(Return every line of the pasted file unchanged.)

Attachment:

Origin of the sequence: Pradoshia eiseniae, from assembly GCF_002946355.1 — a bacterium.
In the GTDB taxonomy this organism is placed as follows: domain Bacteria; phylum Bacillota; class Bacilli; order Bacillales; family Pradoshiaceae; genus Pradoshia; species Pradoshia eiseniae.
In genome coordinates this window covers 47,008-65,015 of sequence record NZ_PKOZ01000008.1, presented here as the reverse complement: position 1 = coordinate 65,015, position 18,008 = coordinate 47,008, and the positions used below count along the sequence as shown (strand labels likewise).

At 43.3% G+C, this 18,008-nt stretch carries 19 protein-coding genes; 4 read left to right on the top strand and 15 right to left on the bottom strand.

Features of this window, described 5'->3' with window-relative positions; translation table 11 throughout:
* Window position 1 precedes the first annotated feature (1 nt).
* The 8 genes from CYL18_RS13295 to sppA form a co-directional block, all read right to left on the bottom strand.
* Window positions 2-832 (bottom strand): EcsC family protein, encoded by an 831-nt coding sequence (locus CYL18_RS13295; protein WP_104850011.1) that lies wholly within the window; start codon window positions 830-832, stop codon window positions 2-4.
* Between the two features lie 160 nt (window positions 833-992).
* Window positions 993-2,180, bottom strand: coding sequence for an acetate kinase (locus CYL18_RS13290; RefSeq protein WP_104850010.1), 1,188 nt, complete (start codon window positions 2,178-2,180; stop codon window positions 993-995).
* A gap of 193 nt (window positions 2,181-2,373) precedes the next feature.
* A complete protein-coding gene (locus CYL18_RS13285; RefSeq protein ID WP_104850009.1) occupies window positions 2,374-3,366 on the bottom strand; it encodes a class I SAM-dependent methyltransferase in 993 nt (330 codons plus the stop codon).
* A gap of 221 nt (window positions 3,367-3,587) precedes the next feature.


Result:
Origin of the sequence: Pradoshia eiseniae, from assembly GCF_002946355.1 — a bacterium.
In the GTDB taxonomy this organism is placed as follows: domain Bacteria; phylum Bacillota; class Bacilli; order Bacillales; family Pradoshiaceae; genus Pradoshia; species Pradoshia eiseniae.
In genome coordinates this window covers 47,008-65,015 of sequence record NZ_PKOZ01000008.1, presented here as the reverse complement: position 1 = coordinate 65,015, position 18,008 = coordinate 47,008, and the positions used below count along the sequence as shown (strand labels likewise).

At 43.3% G+C, this 18,008-nt stretch carries 19 protein-coding genes; 4 read left to right on the top strand and 15 right to left on the bottom strand.

Features of this window, described 5'->3' with window-relative positions; translation table 11 throughout:
* Window position 1 precedes the first annotated feature (1 nt).
* The 8 genes from CYL18_RS13295 to sppA form a co-directional block, all read right to left on the bottom strand.
* Window positions 2-832 (bottom strand): EcsC family protein, encoded by an 831-nt coding sequence (locus CYL18_RS13295; protein WP_104850011.1) that lies wholly within the window; start codon window positions 830-832, stop codon window positions 2-4.
* Between the two features lie 160 nt (window positions 833-992).
* Window positions 993-2,180, bottom strand: coding sequence for an acetate kinase (locus CYL18_RS13290; RefSeq protein WP_104850010.1), 1,188 nt, complete (start codon window positions 2,178-2,180; stop codon window positions 993-995).
* A gap of 193 nt (window positions 2,181-2,373) precedes the next feature.
* A complete protein-coding gene (locus CYL18_RS13285; RefSeq protein ID WP_104850009.1) occupies window positions 2,374-3,366 on the bottom strand; it encodes a class I SAM-dependent methyltransferase in 993 nt (330 codons plus the stop codon).
* A gap of 221 nt (window positions 3,367-3,587) precedes the next feature.